The Meter is Running
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There's no time to waste when it comes to tackling energy retrofits.
AUTHORWilliam D. McCracken
I attended a year-end meeting with the president of a Manhattan cooperative and an outside engineer. In October, the engineer had informed the cooperative that under the Climate Mobilization Act, the building was probably facing massive annual fines beginning in 2030 if it did not undertake major energy efficiency retrofits to reduce the building’s carbon emissions. This year-end meeting was scheduled to discuss what to do about it.
At the meeting the engineer presented a number of potential compliance pathways. My notes from the meeting reflect that we discussed initiatives such as installing LED lights in the hallways, requiring thermostatic radiator covers in each apartment, installing “smart” sensors throughout the building and entering a rebate program for new solar panels on the roof. The engineer even raised the prospect of replacing the building’s facade, which she said might cost more than $10 million.
The board president — a bit overwhelmed by the range of options and costs, but perhaps comforted by the fact that by 2030 it might be someone else’s problem — sought to bring the meeting to a close without making any definitive commitments. He made a passing remark that “at least we have some time.” But the engineer said that, on the contrary, with the time needed to secure financing, prepare the appropriate scope of work, bid it out, get permits and coordinate the work itself, there was no time to spare. Her final remark made it into my notes and has stuck with me: The building was already “five minutes to midnight.”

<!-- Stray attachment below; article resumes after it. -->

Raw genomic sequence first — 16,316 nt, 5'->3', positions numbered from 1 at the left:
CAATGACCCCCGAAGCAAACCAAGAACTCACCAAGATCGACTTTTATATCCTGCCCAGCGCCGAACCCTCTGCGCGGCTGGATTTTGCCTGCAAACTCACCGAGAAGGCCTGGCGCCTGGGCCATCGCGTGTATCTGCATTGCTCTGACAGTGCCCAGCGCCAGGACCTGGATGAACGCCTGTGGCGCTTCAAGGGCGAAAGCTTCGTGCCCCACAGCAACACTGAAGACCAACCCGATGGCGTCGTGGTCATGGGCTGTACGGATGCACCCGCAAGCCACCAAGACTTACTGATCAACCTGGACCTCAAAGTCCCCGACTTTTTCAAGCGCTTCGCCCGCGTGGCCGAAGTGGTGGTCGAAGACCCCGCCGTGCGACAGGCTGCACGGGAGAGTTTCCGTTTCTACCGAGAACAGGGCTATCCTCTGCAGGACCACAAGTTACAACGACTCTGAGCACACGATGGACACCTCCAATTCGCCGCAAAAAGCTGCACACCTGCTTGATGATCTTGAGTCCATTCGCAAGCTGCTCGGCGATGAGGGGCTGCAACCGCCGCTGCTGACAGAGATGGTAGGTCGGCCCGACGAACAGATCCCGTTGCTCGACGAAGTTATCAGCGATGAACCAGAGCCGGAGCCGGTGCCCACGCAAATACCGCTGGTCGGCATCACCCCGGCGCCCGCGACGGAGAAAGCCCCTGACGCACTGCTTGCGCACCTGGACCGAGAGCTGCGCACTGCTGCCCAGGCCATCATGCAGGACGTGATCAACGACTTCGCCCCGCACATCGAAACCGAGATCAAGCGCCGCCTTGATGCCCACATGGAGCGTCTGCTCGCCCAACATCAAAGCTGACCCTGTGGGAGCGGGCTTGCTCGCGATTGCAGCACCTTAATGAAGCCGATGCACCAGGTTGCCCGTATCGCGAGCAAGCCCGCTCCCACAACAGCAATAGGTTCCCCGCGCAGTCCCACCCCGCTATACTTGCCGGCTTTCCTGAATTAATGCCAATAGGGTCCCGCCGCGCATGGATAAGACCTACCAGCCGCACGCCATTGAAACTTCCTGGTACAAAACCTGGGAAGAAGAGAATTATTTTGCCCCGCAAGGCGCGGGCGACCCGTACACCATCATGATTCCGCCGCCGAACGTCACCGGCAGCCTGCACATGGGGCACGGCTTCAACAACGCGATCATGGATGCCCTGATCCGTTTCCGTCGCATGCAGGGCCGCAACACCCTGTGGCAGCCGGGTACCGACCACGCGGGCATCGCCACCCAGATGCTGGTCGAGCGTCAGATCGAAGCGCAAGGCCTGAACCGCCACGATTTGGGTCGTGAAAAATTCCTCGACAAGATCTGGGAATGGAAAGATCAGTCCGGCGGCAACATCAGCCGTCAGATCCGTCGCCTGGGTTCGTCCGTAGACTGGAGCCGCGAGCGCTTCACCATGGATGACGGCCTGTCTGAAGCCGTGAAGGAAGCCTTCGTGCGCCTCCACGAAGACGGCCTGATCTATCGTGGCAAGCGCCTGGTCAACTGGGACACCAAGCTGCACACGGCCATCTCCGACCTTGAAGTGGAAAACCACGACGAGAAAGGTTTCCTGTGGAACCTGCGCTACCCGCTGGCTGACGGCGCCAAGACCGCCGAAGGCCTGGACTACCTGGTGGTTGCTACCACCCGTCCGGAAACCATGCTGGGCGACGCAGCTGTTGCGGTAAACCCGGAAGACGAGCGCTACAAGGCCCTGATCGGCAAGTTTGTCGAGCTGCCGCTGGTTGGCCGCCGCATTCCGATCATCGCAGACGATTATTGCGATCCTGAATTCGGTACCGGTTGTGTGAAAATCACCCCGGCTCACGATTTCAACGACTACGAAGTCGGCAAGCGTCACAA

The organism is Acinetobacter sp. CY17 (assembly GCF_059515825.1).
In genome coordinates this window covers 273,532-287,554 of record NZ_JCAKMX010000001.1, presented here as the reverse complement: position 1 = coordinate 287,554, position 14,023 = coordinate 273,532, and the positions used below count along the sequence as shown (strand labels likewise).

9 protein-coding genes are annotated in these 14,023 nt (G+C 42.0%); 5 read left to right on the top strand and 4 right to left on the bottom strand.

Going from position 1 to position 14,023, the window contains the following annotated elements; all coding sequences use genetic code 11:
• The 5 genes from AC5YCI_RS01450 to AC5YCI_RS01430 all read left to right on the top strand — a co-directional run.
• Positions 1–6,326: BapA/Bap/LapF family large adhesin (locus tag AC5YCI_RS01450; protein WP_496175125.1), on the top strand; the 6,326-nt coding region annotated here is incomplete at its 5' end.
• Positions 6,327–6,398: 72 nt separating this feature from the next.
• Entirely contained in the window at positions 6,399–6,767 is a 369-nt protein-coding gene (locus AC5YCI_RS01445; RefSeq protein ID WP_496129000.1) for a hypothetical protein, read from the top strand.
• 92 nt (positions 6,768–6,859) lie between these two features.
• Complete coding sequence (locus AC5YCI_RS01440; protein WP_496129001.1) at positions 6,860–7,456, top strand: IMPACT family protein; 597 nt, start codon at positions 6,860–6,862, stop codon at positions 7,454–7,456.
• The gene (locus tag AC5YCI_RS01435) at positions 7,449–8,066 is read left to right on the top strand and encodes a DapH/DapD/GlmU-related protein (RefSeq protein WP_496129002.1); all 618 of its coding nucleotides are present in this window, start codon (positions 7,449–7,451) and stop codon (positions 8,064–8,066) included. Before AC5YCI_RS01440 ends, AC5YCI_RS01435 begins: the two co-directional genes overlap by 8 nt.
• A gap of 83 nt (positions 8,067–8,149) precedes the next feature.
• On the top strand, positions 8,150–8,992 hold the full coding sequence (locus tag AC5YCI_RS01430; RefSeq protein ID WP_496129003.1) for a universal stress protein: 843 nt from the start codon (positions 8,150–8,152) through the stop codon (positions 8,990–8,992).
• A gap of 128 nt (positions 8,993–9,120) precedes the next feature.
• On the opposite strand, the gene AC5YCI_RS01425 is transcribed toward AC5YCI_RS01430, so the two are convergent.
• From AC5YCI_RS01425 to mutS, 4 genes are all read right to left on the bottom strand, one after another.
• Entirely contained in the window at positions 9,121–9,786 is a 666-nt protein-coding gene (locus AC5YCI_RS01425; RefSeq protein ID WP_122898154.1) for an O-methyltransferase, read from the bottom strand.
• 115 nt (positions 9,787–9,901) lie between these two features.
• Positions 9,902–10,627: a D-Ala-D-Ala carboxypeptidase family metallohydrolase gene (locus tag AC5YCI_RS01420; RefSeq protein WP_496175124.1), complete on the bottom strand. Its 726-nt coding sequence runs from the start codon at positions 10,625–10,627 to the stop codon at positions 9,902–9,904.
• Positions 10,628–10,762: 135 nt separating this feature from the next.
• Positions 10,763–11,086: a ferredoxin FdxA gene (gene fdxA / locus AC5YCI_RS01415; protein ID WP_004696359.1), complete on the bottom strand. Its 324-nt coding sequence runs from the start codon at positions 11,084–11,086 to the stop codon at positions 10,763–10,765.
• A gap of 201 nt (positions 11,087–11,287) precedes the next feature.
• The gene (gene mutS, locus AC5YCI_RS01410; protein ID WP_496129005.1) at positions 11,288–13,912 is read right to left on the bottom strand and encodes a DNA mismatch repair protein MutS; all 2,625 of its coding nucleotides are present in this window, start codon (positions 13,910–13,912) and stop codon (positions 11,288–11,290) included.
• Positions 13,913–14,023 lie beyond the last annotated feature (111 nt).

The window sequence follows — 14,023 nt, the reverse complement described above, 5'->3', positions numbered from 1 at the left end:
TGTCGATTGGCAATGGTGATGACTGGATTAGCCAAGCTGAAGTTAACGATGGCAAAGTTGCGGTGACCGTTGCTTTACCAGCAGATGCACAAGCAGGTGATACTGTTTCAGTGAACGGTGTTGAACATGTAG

The kicker to this anecdote is that the meeting did not happen this year — but back in 2019. Since then, co-op and condo boards have devoted two years to combating the pandemic. And while keeping building residents and staff safe and healthy was certainly an essential priority, there’s no question that all of the time and effort spent over the last two years developing COVID-19 protocols and enforcing vaccine mandates would have been very useful if it could have been spent instead on developing and implementing a rational strategy for reducing building carbon emissions.
On the other hand, the landscape has shifted since 2019 in significant ways that may make it easier for co-op and condo boards to address ways to shrink their carbon footprint. More and more people are willing to discuss climate change as a clear and present crisis. The collapse of the condominium building in Surfside, Fla., this summer has exposed the twin dangers of unit-owners balking at paying for necessary repairs and of boards passing on problems to their successors. The pandemic itself has taught all of us hard lessons about the necessity of tackling difficult existential problems.
As the clock ticks toward midnight on Jan. 1, 2022, my hope for the New Year is that we can all finally start referring to the pandemic in the past tense — and that co-op and condo boards can make up for lost time and get busy readying their buildings for a low-carbon future.
William D. McCracken is a partner at the law firm Ganfer Shore Leeds & Zauderer.